Throughout its history, the American Whig-Cliosophic Society has invited several estimable non-Princetonians to become part of the society. Below are a sample of some the the notable historical figures who accepted the invitation and joined the organization. It is an indication of Whig-Clio’s prominent place in the political life of American history that its list of extremely notable historical figures is not limited t0 Princeton graduates, but extends to encompass many of the great historical actors of the last several centuries.


James Monroe

James Monroe, Clio, inducted 1817. Founding Father, Secretary of State, Secretary of War, Fifth President of the United States. (source)

Eliphalet Nott, Clio, inducted 1816. Fourth President of Union College. (source)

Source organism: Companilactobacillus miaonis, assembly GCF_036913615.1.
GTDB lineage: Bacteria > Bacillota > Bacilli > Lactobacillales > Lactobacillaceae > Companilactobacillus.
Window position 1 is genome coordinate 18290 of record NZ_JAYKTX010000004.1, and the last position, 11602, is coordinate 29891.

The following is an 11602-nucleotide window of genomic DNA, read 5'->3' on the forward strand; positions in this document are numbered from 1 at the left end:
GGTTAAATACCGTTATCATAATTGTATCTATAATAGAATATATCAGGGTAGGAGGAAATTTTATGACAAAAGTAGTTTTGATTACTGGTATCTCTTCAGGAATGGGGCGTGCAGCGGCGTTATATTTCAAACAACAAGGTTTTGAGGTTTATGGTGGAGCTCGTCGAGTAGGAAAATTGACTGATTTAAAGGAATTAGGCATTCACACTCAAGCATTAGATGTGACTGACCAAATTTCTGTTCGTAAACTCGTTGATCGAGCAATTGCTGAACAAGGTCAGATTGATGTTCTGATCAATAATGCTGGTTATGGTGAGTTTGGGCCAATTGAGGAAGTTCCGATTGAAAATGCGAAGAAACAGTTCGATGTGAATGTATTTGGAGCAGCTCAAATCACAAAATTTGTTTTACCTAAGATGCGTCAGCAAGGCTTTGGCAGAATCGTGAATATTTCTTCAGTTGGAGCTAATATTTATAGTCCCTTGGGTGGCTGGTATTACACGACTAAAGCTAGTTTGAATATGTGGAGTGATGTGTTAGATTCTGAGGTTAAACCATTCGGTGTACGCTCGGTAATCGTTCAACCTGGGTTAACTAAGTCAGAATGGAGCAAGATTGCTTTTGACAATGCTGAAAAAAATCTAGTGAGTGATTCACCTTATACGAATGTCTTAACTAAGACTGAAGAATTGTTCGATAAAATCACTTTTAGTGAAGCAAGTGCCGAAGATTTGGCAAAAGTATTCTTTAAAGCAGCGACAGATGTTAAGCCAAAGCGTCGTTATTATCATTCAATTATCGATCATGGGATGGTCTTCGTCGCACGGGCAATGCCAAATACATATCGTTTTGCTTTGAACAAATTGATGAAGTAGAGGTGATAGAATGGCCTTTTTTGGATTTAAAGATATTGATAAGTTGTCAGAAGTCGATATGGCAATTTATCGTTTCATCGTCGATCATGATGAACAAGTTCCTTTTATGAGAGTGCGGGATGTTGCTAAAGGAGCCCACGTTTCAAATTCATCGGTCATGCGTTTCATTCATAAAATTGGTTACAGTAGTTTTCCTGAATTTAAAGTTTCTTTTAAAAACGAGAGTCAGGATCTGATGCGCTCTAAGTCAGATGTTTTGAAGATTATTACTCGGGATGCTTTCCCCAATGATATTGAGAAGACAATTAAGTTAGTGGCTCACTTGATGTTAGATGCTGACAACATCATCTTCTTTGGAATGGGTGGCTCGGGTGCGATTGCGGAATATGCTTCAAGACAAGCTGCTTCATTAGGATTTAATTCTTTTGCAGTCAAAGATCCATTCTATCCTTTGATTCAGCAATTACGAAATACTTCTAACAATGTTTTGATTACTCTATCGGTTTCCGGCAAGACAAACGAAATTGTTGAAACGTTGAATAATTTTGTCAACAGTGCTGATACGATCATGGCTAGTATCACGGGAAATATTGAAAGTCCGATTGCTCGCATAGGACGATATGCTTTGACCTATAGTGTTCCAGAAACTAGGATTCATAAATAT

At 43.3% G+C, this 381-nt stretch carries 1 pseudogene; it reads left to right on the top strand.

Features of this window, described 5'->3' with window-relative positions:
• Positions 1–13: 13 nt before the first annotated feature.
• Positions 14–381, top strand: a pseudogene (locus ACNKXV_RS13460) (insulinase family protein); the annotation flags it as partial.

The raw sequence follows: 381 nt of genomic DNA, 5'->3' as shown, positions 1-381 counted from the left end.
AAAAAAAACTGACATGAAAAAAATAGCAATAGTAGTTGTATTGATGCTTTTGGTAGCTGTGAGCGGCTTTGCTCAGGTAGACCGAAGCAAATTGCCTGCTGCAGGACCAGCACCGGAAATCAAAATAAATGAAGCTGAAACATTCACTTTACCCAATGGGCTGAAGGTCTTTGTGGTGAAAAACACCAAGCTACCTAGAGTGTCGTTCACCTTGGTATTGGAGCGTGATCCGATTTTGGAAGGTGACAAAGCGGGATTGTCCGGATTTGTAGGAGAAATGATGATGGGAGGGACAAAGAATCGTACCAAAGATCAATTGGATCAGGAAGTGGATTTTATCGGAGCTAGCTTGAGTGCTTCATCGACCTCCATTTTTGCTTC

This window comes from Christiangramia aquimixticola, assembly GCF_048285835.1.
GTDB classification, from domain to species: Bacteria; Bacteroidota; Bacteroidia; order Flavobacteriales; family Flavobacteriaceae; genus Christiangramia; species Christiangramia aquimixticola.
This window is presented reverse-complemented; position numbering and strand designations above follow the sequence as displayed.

Jeremiah Day, Clio, inducted 1817. Fifth President of Yale University. (source)


James Buchanan

James Buchanan, Whig, inducted 1820. Senator, Secretary of State, Fifteenth President of the United States. (source)

William Wirt, Clio, inducted 1819. Ninth Attorney General (longest serving in American history), arguing in Gibbons v. Ogden, McCulloch v. Maryland, and Worcester v. Georgia. (source)



Edward Everett

Edward Everett, Clio, inducted 1836. U.S. Representative, U.S. Senator, the fifteenth Governor of Massachusetts, Minister to Great Britain, and United States Secretary of State. (source)



Andrew Jackson

Andrew Jackson, Whig, inducted 1838. Seventh President of the United States. (source)



Mark Twain

Mark Twain, Clio, inducted 1901. One of the most influential American authors of the 19th century. (source)